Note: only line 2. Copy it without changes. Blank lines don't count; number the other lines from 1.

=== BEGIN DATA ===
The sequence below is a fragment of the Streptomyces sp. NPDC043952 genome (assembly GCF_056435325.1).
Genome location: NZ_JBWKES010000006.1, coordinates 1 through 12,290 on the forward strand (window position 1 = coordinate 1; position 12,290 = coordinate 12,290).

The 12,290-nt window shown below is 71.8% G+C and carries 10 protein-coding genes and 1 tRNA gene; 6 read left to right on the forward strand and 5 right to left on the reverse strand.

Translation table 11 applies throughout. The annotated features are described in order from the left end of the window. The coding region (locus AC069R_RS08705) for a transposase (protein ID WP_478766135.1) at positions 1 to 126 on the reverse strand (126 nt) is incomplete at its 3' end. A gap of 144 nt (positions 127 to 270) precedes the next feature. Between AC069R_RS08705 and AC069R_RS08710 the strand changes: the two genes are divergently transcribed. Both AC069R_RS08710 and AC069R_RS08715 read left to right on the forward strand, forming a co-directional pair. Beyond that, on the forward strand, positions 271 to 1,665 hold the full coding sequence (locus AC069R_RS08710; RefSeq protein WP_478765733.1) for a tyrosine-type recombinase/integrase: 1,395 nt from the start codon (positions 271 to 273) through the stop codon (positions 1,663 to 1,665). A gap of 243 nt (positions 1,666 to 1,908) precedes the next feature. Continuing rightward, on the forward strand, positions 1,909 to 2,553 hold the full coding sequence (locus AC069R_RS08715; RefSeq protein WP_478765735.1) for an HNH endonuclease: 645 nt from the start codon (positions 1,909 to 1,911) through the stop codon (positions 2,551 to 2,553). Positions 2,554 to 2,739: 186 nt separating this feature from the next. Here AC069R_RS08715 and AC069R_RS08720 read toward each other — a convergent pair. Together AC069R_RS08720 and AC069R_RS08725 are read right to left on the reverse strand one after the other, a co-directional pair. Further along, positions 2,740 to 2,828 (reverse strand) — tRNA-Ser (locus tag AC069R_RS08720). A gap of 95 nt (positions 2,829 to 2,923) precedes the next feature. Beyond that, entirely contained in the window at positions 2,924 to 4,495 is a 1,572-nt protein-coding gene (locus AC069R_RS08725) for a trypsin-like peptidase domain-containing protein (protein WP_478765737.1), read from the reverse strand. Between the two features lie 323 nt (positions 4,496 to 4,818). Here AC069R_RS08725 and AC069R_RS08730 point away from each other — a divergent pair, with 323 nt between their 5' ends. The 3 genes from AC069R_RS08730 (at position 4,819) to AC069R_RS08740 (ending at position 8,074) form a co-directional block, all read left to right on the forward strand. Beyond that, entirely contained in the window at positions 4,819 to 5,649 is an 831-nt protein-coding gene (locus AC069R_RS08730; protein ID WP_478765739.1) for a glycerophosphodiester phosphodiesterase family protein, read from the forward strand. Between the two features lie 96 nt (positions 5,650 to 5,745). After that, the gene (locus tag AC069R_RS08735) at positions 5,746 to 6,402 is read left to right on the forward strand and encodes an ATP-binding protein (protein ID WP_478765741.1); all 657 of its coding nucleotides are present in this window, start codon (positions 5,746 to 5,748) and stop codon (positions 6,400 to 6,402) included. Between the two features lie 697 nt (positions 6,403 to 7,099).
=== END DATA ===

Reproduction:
Genome location: NZ_JBWKES010000006.1, coordinates 1 through 12,290 on the forward strand (window position 1 = coordinate 1; position 12,290 = coordinate 12,290).